I have always been fascinated by the roots of words, thanks to a remarkably gifted teacher from my high school days: Miss Taylor, who taught French and who enjoyed making connections between French and German and Latin and English, reinforcing these connections with amusing anecdotes about her travels. We laughed a lot in her classes, and to this day I can remember certain words in each of these languages because I can remember the moment I first heard them from her. If you dig down to the roots of words, said Miss Taylor, you can see what they meant originally and trace their development.

"Teach" comes from a Latin root which means "tell." The lecturing style is one of the many ways of teaching--appropriate for some kinds of knowledge, especially when you remember that the word 'tale' is also related. "Educate," on the other hand, comes from e-duco, which means "lead out" or "educe." The technique of educing information from the student by means of questions which lead him through a process of logical thought is well illustrated in one of the dialogues of Plato in which Socrates takes an illiterate slave boy through the process of figuring out properties of geometric figures.

What is nowadays called "hands-on" teaching is part of the process in which a student can claim knowledge as his own. The First Nations people have a particular kind of hands-on teaching which I was lucky enough to experience at first hand. In the course of my job, I was called upon to supervise a group of teenage boys working in a woodworking shop. Panic! They all behaved responsibly in the teacher's absence, but when he got back I expressed my concerns in language even he could not misunderstand. "How can I supervise them when I have never used power tools in my life? How can I know when they are using them properly and when they are not?"

The teacher's solution to this problem was masterly. One of the boys was learning-disabled and very shy. He rarely spoke a word. The teacher got this boy to teach me how to use the shop. The boy used the method his grandfather had used to teach him how to hunt and fish. He showed me one step and had me repeat it. Then on to the next step, and so on. If I made a mistake he shook his head and patiently showed me again. If I got it right, he smiled. In the end, I had a corner shelf which I display proudly in my home; the boy had his own learning reinforced and received a huge boost to his self-esteem into the bargain.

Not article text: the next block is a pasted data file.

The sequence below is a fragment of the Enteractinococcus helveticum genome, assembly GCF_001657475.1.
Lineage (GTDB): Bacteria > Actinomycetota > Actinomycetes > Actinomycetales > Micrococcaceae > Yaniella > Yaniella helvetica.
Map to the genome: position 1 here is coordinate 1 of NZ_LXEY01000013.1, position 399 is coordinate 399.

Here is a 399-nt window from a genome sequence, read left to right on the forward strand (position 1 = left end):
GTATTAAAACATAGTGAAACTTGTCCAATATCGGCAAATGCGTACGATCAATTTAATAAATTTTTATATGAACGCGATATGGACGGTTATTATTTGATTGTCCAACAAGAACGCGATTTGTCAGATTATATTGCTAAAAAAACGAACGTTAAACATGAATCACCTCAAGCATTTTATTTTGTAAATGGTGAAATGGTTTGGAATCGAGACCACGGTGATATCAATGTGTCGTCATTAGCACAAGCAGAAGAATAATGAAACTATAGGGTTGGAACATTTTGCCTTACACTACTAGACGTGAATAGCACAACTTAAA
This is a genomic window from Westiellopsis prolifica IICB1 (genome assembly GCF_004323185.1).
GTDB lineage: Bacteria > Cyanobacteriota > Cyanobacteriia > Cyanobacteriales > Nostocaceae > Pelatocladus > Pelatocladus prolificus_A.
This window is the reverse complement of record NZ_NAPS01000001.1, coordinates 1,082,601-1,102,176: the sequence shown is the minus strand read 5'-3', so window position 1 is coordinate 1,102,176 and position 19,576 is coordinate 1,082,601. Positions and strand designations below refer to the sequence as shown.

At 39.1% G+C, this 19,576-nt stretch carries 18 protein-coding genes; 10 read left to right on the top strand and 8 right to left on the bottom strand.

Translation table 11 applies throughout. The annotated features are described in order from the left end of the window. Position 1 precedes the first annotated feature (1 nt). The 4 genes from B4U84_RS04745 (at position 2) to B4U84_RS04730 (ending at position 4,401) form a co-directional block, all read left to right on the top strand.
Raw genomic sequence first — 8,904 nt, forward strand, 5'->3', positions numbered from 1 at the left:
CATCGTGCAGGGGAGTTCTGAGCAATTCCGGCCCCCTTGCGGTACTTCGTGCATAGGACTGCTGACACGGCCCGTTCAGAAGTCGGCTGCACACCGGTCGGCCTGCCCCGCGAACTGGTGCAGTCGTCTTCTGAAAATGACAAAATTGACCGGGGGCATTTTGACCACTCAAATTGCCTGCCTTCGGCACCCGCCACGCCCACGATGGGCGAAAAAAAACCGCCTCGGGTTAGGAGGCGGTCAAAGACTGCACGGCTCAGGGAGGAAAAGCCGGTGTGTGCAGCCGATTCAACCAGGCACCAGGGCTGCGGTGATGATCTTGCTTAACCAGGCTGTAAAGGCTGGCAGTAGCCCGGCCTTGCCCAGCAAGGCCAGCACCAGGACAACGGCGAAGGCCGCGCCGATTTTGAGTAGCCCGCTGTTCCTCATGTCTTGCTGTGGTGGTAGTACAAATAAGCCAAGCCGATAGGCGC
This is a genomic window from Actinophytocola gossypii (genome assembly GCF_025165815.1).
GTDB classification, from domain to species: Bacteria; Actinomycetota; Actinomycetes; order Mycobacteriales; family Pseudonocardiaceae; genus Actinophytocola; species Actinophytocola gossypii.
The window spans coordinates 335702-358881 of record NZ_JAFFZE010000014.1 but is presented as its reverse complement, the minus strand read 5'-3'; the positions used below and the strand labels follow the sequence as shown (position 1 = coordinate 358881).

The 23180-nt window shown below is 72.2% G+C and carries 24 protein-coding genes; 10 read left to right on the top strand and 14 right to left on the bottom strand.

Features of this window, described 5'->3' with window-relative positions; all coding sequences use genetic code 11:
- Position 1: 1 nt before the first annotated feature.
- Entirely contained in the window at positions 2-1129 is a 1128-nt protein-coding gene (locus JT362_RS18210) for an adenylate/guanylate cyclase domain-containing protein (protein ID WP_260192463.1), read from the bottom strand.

My point is that all knowledge may be taught using essentially the same techniques. What works for academic education will work equally well in the home, whether you are teaching your children to bake cookies or to serve the Gods. In a loving and respectful environment, children open up like flowers to the sun, and the experience is joyful for them and for you.

Love and Joy: if you lay this firm foundation, you can relax and trust that whatever paths your children choose to explore when they grow older, they will "follow their own bliss," as Joseph Campbell put it. This is surely what we are here for and the most fundamental of all human rights.

Children's response to their environment changes as they grow older and accumulate knowledge and experience. Infants have to accept whatever happens to them. The best they can do is yell loudly if they are not happy, and gurgle if they are. The '"terrible twos" have discovered the word "no," and with it the realization that they have power to change things and to make things happen. Quite early, as intellect develops, children begin to ask "why?" It can be quite wearing, but I think it is vitally important to listen respectfully to a child's questions and to answer them as honestly and as simply as we can. The old way discouraged this, and even adults are discouraged from asking questions in certain areas, notably religion. There's a comic passage in Charles Dickens' Great Expectations in which Pip asks about the prison ships and is told that bad people are put in them. Then he wants to know why they are bad. His grownup sister raps him sharply on the head with her wedding ring for emphasis as she says, "It all begins with asking questions."